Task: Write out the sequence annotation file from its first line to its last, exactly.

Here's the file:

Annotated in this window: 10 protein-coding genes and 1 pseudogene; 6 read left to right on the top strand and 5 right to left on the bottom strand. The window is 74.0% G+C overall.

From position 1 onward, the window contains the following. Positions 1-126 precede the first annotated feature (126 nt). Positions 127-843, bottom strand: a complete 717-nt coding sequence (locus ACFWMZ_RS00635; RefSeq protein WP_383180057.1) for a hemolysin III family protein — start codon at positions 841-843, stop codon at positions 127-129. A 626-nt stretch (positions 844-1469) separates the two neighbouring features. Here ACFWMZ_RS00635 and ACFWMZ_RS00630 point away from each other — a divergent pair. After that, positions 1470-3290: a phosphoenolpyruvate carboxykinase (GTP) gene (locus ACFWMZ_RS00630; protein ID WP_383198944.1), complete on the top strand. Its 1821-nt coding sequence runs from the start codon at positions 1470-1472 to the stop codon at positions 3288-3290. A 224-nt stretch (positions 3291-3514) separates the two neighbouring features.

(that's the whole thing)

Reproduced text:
Annotated in this window: 10 protein-coding genes and 1 pseudogene; 6 read left to right on the top strand and 5 right to left on the bottom strand. The window is 74.0% G+C overall.

From position 1 onward, the window contains the following. Positions 1-126 precede the first annotated feature (126 nt). Positions 127-843, bottom strand: a complete 717-nt coding sequence (locus ACFWMZ_RS00635; RefSeq protein WP_383180057.1) for a hemolysin III family protein — start codon at positions 841-843, stop codon at positions 127-129. A 626-nt stretch (positions 844-1469) separates the two neighbouring features. Here ACFWMZ_RS00635 and ACFWMZ_RS00630 point away from each other — a divergent pair. After that, positions 1470-3290: a phosphoenolpyruvate carboxykinase (GTP) gene (locus ACFWMZ_RS00630; protein ID WP_383198944.1), complete on the top strand. Its 1821-nt coding sequence runs from the start codon at positions 1470-1472 to the stop codon at positions 3288-3290. A 224-nt stretch (positions 3291-3514) separates the two neighbouring features.